Where Devine and Egger-Sider (2014) disappoint is that the proposed solutions, curricula etc, only address the invisible as a database problem. Identify the right databases and perform your searches. Make students and scholars aware of the problem, guide them to the additional resources and the problem is solved. However, no solution whatsoever, is provided to solve the information gap due to the social web or the mobile web. On this part the book does not add anything to the version from 2009.

Another notion of the ever increasing invisible web as we know it, concerns grey literature. Scholarly output in the form of peer reviewed articles or books are reasonably well covered by (web) search engines and library subscribed A&I databases, but to retrieve the grey literature still remains a major problem. The whole notion of grey literature is mentioned in this book. Despite the concern about the invisible or deep web, they also fail to stress the advantages that full scale web search engines have brought. Previously we only had the indexed bibliographic information to search whereas web search engines brought us full text search. Full text search, while not being superior, has brought us new opportunities and sometimes improved retrieval as well.

The book is not entirely up to date. The majority of the reference are up to date to 2011, only a few 2012 let alone 2013 references are included. Apparently the book took a long time to write and produce. But what is really lacking is a suitable accompanying website. The many URLs provided in the book on a short list would have been helpful to probably many readers. For the time being we have to do it with their older webpage which is less comprehensive than the complete collection of sources mentioned in this edition.

Where the book completely fails is the inclusion of the darknet. Since Wikileaks and Snowden we should be aware that even more is going on in the invisible web than ever before. Devine & Egger Sider, only mention the darknet or dark web as an area not to treat. This is slightly disappointing.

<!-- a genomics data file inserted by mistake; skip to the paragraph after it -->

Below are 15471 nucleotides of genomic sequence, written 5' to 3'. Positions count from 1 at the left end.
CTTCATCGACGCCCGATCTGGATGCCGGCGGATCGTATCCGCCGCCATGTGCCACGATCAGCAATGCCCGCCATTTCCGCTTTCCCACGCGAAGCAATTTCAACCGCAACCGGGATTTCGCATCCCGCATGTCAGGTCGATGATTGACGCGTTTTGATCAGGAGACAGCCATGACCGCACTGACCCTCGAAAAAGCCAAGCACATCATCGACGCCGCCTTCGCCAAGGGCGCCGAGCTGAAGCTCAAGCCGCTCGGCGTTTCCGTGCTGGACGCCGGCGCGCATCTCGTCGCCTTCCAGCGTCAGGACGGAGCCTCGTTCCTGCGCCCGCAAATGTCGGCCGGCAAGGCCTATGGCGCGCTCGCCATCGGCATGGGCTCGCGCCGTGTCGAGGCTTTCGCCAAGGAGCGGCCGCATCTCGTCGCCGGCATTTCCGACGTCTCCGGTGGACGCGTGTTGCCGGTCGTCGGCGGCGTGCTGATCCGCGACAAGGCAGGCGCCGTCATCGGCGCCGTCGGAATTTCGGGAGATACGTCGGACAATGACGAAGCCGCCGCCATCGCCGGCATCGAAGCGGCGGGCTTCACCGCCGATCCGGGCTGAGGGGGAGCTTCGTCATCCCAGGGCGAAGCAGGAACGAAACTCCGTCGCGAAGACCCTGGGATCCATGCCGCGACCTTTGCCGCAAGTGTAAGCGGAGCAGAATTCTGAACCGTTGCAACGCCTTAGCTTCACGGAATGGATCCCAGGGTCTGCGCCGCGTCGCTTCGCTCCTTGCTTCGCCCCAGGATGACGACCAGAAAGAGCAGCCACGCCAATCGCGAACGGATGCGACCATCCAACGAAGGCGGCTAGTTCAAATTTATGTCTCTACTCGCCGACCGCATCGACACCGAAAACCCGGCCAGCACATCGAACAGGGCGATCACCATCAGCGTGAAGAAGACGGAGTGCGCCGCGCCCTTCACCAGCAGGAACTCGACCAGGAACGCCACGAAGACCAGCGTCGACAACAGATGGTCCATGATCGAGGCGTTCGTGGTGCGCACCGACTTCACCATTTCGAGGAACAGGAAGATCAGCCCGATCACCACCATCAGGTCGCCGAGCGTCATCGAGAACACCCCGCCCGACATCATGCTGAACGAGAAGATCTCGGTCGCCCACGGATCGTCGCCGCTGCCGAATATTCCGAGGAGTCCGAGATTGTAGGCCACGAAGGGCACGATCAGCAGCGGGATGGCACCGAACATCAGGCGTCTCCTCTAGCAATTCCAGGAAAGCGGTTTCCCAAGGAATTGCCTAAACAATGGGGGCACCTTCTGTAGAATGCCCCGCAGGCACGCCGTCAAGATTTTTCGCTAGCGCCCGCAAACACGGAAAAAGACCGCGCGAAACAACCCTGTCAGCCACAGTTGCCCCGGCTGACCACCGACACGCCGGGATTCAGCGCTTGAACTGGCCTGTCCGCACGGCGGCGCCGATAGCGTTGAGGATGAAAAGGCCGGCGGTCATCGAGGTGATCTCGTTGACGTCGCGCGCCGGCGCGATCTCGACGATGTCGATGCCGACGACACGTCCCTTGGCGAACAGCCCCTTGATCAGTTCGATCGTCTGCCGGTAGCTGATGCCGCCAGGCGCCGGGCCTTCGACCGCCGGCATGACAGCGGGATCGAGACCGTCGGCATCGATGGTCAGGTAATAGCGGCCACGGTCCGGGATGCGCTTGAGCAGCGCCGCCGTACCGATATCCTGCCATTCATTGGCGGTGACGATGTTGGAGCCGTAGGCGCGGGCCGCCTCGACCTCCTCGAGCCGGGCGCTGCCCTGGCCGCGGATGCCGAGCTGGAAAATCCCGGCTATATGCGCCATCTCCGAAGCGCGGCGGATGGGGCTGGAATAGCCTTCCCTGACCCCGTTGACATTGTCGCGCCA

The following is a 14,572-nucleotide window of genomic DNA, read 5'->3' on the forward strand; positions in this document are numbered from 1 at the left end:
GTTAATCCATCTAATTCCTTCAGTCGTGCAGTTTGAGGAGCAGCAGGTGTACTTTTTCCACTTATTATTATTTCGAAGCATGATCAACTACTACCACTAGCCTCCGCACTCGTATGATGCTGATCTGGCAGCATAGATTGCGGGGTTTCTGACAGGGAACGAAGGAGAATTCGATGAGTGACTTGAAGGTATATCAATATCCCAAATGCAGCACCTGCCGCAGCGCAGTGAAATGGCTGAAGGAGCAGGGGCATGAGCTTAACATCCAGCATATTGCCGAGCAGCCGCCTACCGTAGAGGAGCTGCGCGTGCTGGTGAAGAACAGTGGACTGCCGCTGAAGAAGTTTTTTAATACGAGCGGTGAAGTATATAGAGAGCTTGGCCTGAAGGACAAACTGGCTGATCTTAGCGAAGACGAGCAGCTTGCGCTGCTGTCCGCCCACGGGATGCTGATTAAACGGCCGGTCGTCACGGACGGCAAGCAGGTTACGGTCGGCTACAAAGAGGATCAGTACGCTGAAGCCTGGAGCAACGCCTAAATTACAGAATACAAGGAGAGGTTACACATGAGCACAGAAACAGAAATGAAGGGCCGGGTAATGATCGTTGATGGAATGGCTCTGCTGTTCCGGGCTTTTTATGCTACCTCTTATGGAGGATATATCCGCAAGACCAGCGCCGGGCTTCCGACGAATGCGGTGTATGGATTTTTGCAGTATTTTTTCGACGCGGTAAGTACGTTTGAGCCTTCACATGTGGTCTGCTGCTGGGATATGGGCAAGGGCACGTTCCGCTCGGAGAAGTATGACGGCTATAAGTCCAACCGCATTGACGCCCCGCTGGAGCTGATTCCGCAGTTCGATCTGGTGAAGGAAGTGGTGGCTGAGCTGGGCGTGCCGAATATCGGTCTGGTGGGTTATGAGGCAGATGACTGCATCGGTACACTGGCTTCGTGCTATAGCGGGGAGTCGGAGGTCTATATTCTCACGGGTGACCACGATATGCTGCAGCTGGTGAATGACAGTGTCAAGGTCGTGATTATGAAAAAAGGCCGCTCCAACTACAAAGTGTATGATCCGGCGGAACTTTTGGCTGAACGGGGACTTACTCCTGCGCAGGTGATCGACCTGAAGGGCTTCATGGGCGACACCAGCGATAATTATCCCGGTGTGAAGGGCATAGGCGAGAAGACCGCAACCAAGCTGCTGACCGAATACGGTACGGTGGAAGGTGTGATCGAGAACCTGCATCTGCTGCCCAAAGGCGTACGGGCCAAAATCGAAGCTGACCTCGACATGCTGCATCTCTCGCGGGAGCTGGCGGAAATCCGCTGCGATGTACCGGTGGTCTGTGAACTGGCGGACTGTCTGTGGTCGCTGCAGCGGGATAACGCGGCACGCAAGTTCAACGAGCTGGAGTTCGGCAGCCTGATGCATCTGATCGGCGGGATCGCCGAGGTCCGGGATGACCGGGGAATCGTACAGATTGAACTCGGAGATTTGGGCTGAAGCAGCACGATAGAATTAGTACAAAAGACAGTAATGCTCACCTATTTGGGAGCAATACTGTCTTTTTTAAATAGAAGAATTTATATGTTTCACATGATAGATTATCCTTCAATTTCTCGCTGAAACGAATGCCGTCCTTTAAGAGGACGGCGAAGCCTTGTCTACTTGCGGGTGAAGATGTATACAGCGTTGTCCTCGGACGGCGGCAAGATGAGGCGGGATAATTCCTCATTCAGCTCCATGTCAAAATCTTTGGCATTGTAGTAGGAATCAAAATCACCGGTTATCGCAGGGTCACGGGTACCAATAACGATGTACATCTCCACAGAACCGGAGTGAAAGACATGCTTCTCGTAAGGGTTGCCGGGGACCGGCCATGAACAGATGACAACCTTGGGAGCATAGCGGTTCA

If you have already the 2009 edition of this book, there is no need to upgrade to the current version.

Bergman, M.K. (2001). White Paper: The Deep Web: Surfacing Hidden Value. The Journal of Electronic Publishing, 7(1).
Devine, J., & Egger-Sider, F. (2004). Beyond Google : The invisible Web in the academic library. The Journal of Academic Librairianship, 30(4), 265-269.
Devine, J., & Egger-Sider, F. (2009). Going beyond Google : the invisible web in learning and teaching. London: Facet Publishing. 156p.
Devine, J., & Egger-Sider, F. (2014). Going beyond Google again : strategies for using and teaching the Invisible Web. Chicago: Neal-Schuman, an imprint of the American Library Association. 180p.
Lewandowski, D., & Mayr, P. (2006). Exploring the academic invisible web. Library Hi Tech, 24(4), 529-539. OA version:
Sherman, C., & Price, G. (2001). The invisible web: Discovering information sources search engines can’t see. Medford NJ, USA: Information today. 439p.
Ford, N., & Mansourian, Y. (2006). The invisible web: An empirical study of “cognitive invisibility”. Journal of Documentation, 62(5), 584-596.

Other reviews for this book
Malone, A. (2014). Going Beyond Google Again: Strategies for Using and Teaching the Invisible Web, Jane Devine, Francine Egger-Sider. Neal-Schuman, Chicago (2014), ISBN: 978-1-55570-898-6. The Journal of Academic Librarianship, 40(3–4), 421.
Mason, D. (2014). Going Beyond Google Again: Strategies for Using and Teaching the Invisible Web. Online Information Review, 38(7), 992-993.
Stenis, P. (2014). Going Beyond Google Again: Strategies for Using and Teaching the Invisible Web. Reference & User Services Quarterly, 53(4), 367-367.
Sweeper, D. (2014). A Review of “Going Beyond Google Again: Strategies for Using and Teaching the Invisible Web”. Journal of Electronic Resources Librarianship, 26(2), 154-155.